• He attended Llandeilo Grammar School.

  • He was awarded the Military Medal for his bravery.

  • He is a well-known and active member of his local community. 

  • A member of Carmarthenshire County Council (1970-74 a 1996-2003), and Dyfed County Council (1974-1996). 

  • During his period in local government, he was chairman of both Dyfed between 1981-2 and Carmarthenshire 1995-97. 

     

    A SELECTION OF QUOTES FROM THE BOOK:

     

    STALAG

     

    “Stalag 18A was horrible and there was an awful stench about the place.  When I was there there were many Russian prisoners there as well… The Nazis were incredibly cruel towards them, treating them like animals. It really was shocking. They were kept apart from all the other prisoners, fenced off in their own compound. They looked terrible and I really felt for them: they were skin and bone, and no more. Some were dressed in rags; some had no clothes at all, only a blanket wrapped around them. Many of them had nothing on their feet.”

     

    “We would come face to face with them at the fence which was always between us, and throw them a few scraps of food if we could, pieces of bread or whatever we could lay our hands on. We weren’t supposed to do that, of course, and the Germans would try to stop us. But we just wanted to show some compassion, a literal crumb of kindness.  The saddest thing of all to witness, however, was what sometimes happened when we threw the food over the fence. Mayhem ensued as the starving Russians summoned up what little energy they could from their weak bodies to grapple with each other for the scraps that came their way.  It was a heartbreaking sight. I really couldn’t believe what I was seeing. Had humanity really come to this?”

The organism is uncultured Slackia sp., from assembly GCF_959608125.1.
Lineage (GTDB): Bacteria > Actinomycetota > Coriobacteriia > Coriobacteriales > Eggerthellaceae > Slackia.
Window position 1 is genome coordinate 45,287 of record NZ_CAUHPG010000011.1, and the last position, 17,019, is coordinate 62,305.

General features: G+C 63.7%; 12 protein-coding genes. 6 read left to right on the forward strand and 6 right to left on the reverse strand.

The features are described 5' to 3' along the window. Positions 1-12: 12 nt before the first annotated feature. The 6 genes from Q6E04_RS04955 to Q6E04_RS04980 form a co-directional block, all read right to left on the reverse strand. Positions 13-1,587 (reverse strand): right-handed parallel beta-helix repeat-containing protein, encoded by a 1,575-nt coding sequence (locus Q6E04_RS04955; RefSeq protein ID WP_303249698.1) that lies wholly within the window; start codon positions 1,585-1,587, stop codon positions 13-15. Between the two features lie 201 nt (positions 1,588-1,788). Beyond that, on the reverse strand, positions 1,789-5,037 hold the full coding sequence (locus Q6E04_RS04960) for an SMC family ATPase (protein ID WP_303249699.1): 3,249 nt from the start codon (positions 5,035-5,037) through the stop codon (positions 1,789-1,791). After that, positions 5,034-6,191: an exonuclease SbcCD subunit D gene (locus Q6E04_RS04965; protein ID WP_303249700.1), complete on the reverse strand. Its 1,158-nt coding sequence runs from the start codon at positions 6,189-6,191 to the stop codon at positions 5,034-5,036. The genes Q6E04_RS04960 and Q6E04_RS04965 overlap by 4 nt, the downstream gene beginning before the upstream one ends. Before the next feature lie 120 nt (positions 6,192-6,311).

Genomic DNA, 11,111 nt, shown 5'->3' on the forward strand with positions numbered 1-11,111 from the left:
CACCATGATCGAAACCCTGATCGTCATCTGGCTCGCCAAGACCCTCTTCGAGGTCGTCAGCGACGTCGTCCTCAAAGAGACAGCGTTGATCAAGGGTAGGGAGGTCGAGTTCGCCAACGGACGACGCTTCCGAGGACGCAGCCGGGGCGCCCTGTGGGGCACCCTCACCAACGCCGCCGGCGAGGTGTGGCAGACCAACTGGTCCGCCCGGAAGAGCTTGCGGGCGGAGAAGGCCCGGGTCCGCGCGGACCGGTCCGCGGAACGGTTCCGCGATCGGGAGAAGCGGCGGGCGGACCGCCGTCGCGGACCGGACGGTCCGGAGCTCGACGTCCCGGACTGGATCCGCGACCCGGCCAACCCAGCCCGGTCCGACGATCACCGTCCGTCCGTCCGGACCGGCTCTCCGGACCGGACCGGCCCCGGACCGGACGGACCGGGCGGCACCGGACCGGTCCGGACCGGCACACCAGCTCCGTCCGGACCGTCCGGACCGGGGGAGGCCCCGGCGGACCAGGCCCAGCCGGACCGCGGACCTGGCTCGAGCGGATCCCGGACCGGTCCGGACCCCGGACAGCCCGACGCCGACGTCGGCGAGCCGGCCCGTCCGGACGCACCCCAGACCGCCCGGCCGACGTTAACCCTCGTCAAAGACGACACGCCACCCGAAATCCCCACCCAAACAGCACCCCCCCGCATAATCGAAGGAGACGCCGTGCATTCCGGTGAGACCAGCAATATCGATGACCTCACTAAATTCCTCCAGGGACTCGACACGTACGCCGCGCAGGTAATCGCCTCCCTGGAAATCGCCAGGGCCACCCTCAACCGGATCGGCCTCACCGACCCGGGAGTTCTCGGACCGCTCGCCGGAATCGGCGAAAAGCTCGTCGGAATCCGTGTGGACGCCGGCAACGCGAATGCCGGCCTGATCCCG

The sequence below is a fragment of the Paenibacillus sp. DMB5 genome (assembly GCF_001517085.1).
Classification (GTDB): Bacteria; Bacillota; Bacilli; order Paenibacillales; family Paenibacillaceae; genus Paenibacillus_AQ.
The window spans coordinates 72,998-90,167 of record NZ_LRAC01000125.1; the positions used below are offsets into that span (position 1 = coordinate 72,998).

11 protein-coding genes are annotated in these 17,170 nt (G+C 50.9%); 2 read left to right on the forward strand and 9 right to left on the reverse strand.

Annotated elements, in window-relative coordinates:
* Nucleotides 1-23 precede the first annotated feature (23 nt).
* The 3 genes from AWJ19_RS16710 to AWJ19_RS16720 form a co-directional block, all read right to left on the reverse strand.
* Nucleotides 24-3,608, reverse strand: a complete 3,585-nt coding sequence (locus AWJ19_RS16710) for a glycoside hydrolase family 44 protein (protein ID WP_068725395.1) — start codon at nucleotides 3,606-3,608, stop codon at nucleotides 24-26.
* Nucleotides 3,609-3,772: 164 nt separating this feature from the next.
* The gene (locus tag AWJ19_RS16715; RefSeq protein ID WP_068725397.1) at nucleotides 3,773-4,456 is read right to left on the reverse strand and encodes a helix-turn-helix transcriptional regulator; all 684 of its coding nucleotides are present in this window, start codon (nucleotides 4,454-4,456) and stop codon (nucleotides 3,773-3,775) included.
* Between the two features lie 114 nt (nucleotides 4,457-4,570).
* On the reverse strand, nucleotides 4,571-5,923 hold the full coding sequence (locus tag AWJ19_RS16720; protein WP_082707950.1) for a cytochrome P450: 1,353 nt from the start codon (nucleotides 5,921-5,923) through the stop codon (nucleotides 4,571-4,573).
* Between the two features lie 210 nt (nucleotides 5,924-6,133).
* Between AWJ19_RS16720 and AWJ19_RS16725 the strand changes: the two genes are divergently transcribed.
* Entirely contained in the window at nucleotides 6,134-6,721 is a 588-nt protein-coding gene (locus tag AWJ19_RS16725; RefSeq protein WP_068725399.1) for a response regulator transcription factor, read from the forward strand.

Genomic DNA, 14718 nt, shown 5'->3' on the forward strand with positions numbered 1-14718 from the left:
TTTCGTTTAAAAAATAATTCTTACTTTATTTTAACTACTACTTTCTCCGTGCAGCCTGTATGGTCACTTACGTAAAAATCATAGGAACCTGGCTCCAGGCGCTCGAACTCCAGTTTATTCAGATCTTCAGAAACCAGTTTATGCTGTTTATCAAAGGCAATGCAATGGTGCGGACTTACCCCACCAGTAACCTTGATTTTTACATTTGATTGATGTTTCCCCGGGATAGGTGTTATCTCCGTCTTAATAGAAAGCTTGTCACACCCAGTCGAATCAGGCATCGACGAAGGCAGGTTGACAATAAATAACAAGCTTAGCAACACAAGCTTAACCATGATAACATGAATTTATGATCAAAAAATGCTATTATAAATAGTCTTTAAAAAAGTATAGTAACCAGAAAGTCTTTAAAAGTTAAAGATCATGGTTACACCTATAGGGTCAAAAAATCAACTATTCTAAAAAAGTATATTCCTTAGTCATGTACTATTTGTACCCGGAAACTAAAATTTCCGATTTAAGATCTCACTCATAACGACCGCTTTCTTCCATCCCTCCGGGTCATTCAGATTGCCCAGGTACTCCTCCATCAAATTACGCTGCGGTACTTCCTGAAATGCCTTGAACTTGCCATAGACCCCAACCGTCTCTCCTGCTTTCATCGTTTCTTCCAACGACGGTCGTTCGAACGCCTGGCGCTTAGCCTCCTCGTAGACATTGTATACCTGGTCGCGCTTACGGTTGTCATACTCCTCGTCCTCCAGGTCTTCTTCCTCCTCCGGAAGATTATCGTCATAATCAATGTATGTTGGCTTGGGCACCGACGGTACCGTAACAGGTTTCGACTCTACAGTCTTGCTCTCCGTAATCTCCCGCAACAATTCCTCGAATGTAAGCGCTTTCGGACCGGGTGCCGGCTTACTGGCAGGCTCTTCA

***************

    ZEMUN

    “The most awful place I had ever seen. Yes, I’d been held in pretty miserable places before.  But they were nothing like this. Everywhere else paled into insignificance compared to Zemun.  It was difficult to comprehend what happened there and what would happen. It is absolutely impossible to describe Zemun to anyone who hasn’t been there, felt it, and smelled it. For me, this was quite simply hell on earth.”

    ***************

     

    THE BATTLE OF CRETE

    “In total, we lost almost 4,000 men during the Battle of Crete. Around 1,800 troops were killed, and a similar number of seamen. It was a bloody and costly battle. A battle we ultimately lost….

     

    I don’t think that people in Wales realise that so many Welsh soldiers lost their lives in the Battle of Crete – there are 91 buried in one cemetery alone. And many more died….

     

    But I think that the reason that the Battle of Crete is largely forgotten is because it was a defeat. We lost. Had we won it would have been different. The Germans suffered huge losses, as we did. But they won the battle. The margins between victory and defeat in these battles can be very slim, and it’s a shame that the lost ones generally don’t get the same attention, in terms of commemoration, as those where Britain was victorious.

     

    It was good to see the 75th anniversary events in Crete were so well attended.”